As Maine grapples with decarbonizing its economy to meet ambitious climate mitigation goals, I urge us to think big and consider what a statewide, ratepayer-owned electric utility could do to aid us in our quest.
Electric utilities are natural monopolies. More than 100 years ago we had competing companies and a jumble of lines running down public rights of way. It was too chaotic and wasteful, so we, the state, granted monopolies in exchange for a set of service provisions.
The state of Maine grants a monopoly to Central Maine Power and Versant in exchange for reliability, affordability, and availability. Maine has the constitutional right to place those assets in different hands. It is our decision, and ours alone.
We are legally required to ensure that regulated, natural monopolies be strong financially, so we link their profits to what they have to pay for “capital.” The rates we pay are largely determined by this “cost of capital.”
A ratepayer-owned Maine power company can access funds at less than half the cost for CMP and Versant.
Cost of capital has two components—the cost of equity and the cost of debt. Equity is provided by shareholders in exchange for ownership and payment of dividends. Debt is what the company borrows from banks and then repays as principal and interest over a defined period of time. An investor-owned utility (IOU) has a cost of capital of 8 percent to 10 percent.
A ratepayer, or consumer-owned utility (COU) has debt, but no equity, and its debt comes at a much lower cost than an IOU, mostly because it is exempt from federal income taxes and because repayment is based on the reliable revenues of people paying their electricity bills.
These features mean that a new, ratepayer-owned Maine power company can access funds at less than half the cost for CMP and Versant. Let me say that again. A Maine COU can finance the purchase of both CMP and Versant, conduct normal operations, and, most importantly, build out its network, all at a cost less than half what we pay for an IOU. This is a huge savings of billions of dollars and one that cannot be overlooked.
Our two primary electric transmission and distribution companies, CMP and Versant, are IOUs. CMP is owned by Avangrid, which is owned by Iberdrola, a Spanish global conglomerate. Two of Iberdrola’s largest shareholders are the sovereign wealth funds of Qatar and Norway.
We pay Qatar and Norway U.S. dollars for oil and they buy assets here in Maine that pay guaranteed rates of return. It is a great financial recycling operation!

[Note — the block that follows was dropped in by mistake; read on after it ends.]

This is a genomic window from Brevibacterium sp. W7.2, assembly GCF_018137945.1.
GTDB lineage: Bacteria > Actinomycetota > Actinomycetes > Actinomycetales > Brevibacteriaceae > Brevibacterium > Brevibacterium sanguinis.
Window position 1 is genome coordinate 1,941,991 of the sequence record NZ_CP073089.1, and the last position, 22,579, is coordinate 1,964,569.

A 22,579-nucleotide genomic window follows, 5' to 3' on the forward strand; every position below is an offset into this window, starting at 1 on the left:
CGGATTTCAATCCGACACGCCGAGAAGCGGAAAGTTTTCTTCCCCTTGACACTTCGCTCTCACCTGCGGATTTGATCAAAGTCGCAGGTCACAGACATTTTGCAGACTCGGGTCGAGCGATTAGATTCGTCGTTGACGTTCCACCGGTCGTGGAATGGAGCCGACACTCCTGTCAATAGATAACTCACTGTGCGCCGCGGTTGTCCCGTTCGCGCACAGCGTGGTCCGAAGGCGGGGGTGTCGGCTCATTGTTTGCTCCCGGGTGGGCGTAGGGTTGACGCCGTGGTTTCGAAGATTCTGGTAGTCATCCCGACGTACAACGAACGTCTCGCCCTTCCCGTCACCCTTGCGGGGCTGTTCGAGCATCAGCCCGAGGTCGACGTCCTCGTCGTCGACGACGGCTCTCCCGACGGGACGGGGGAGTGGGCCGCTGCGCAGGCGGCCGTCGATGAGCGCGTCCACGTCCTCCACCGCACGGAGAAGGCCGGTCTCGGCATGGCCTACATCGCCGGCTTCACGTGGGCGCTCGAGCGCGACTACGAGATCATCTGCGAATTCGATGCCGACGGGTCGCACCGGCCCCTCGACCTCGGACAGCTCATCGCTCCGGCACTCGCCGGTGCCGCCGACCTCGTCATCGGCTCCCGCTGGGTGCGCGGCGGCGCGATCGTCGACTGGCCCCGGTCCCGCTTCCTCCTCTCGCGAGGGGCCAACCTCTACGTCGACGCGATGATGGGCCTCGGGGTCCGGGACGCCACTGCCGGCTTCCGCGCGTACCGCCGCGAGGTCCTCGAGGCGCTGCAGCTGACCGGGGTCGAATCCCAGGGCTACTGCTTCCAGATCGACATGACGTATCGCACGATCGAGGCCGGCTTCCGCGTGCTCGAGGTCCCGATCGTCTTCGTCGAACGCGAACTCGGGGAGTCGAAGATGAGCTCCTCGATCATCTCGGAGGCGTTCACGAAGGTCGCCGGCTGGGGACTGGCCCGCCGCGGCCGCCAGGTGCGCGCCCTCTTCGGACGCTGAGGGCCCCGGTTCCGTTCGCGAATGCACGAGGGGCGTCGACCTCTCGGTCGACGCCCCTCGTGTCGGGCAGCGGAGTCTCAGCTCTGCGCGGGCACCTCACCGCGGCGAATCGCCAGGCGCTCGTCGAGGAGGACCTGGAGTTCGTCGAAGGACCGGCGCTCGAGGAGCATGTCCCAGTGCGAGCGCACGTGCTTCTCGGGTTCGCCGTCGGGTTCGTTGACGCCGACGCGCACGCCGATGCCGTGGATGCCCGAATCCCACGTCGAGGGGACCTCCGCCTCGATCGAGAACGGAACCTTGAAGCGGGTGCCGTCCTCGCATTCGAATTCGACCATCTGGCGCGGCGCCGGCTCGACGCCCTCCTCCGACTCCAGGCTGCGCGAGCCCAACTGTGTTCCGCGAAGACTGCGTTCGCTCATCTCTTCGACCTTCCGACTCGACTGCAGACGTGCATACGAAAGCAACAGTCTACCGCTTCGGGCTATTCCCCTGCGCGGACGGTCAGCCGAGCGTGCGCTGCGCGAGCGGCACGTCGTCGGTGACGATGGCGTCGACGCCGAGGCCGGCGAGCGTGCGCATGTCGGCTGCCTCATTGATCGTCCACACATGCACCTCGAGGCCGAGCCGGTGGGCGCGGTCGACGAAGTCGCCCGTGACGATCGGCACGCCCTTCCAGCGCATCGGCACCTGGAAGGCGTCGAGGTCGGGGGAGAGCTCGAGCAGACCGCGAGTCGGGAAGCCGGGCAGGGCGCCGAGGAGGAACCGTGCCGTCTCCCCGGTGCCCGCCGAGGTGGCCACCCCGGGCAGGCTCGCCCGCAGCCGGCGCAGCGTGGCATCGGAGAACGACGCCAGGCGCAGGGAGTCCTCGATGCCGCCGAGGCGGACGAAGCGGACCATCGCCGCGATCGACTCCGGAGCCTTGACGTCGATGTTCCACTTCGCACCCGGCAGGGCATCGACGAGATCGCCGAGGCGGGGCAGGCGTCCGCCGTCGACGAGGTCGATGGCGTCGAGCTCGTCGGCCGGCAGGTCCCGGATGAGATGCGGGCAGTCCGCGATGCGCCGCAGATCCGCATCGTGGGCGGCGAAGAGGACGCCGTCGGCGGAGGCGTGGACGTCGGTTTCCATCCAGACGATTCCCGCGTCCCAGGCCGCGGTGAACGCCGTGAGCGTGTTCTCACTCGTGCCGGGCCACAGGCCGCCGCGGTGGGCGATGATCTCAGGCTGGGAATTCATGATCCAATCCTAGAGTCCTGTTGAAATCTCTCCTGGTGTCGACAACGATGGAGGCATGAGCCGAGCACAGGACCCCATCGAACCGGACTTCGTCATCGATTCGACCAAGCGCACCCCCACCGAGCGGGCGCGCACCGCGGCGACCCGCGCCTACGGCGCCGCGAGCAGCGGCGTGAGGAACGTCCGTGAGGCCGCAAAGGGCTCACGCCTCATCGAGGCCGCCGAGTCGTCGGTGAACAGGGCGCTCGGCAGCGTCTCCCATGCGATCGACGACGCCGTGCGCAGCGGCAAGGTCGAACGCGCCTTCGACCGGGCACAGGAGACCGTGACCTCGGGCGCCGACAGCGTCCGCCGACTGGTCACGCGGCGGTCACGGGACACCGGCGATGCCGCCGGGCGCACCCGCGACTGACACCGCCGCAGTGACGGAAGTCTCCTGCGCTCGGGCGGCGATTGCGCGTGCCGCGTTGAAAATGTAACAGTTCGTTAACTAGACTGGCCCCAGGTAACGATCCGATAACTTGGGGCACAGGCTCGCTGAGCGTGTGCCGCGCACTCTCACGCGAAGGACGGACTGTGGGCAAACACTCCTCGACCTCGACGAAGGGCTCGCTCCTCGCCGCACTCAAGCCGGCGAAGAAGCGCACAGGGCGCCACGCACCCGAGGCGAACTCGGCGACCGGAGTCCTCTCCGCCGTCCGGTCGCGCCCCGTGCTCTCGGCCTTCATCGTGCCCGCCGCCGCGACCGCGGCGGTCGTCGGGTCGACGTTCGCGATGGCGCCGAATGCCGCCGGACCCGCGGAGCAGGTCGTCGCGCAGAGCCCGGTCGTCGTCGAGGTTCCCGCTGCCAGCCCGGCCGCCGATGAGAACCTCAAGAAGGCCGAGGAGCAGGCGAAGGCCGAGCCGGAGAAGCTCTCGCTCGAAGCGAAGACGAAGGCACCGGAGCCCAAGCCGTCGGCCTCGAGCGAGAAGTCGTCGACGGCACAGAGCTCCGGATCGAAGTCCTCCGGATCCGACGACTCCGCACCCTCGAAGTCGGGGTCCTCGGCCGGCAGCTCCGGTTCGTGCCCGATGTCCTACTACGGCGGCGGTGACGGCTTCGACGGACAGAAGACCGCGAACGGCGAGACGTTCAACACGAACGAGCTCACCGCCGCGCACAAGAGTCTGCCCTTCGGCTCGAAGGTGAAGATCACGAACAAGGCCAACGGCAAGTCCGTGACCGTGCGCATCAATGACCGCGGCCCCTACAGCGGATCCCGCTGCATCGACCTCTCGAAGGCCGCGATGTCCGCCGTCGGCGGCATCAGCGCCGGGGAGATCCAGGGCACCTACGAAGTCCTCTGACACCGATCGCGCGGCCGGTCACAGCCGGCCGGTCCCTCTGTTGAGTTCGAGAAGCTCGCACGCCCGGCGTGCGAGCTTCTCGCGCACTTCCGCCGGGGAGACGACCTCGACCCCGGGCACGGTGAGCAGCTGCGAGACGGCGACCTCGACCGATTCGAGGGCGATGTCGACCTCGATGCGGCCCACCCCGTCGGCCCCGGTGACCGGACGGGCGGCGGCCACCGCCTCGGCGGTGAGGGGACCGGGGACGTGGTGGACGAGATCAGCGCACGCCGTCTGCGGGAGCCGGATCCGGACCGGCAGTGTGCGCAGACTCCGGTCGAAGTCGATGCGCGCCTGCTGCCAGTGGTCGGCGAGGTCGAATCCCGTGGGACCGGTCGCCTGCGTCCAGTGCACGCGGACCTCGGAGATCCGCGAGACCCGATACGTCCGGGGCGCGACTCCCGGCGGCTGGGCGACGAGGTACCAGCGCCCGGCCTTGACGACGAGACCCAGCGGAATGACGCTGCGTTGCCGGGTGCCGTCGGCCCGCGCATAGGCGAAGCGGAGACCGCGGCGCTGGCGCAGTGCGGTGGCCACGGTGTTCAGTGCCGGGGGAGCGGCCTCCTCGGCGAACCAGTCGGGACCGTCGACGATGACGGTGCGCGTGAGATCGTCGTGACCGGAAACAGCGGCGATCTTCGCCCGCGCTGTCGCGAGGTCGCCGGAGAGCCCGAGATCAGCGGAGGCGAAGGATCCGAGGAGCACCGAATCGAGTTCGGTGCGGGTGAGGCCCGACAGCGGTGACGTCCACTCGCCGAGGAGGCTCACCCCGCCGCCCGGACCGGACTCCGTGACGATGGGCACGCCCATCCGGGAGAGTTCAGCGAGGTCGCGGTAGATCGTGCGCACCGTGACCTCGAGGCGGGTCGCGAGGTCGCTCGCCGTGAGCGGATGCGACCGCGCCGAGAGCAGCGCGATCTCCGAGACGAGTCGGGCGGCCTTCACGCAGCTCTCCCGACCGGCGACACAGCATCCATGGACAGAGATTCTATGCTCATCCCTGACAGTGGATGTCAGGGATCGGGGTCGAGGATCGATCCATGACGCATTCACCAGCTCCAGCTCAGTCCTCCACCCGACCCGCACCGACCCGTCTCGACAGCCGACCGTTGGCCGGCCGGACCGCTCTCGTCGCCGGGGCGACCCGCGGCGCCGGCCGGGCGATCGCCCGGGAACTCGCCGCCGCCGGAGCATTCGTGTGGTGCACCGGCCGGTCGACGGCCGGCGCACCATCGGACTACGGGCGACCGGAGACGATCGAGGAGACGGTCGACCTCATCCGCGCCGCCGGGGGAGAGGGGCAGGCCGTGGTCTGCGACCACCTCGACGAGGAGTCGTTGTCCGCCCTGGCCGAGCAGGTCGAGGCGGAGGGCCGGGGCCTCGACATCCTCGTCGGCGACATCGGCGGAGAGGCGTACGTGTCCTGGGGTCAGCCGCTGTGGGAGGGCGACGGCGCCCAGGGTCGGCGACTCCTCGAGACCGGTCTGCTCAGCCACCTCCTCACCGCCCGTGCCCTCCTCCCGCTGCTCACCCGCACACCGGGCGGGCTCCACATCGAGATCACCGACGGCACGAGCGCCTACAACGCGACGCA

The other monopoly provider in Maine, Versant, is also foreign owned by ENMAX from Calgary, Canada. ENMAX is the privatized former city of Calgary electric company. It is 100 percent owned by the city of Calgary and pays a yearly dividend of approximately $40 million to Calgary.
CMP and Versant produce large profits. Our ratepayers’ hard-earned dollars generate wealth for Iberdrola’s shareholders and the citizens of Calgary.
It need not be so. Maine has the constitutional right to place those assets in different hands. Of course, the law has to be followed and fair compensation paid to CMP and Versant shareholders.
This is the backdrop as Maine addresses climate change. Recently, Dr. Richard Silkman published “Pathway to a Zero-Carbon Economy by 2050,” a report that shows a complete de-carbonization of Maine’s economy will require a significant increase in electrons moving along the state’s power poles.
We have gotten to the important consideration. We will need a major upgrade to our electric distribution network and that will cost a fair penny. CMP and Versant will do that if required and they will charge an arm and a leg. Their cost of capital will make sure we pay a lot, and their shareholders will be thrilled.
A ratepayer-owned utility, exempt from federal income taxes with no shareholders to return profits to, only ratepayers to represent, will keep money in Maine, address climate change, build out our network, and treat customers responsibly.
Now, is that not a big step in the right direction?
Sam May is a former Wall Street analyst with experience in both Silicon Valley and Hong Kong. He lives in Portland and is co-founder of Maine Harvest Federal Credit Union.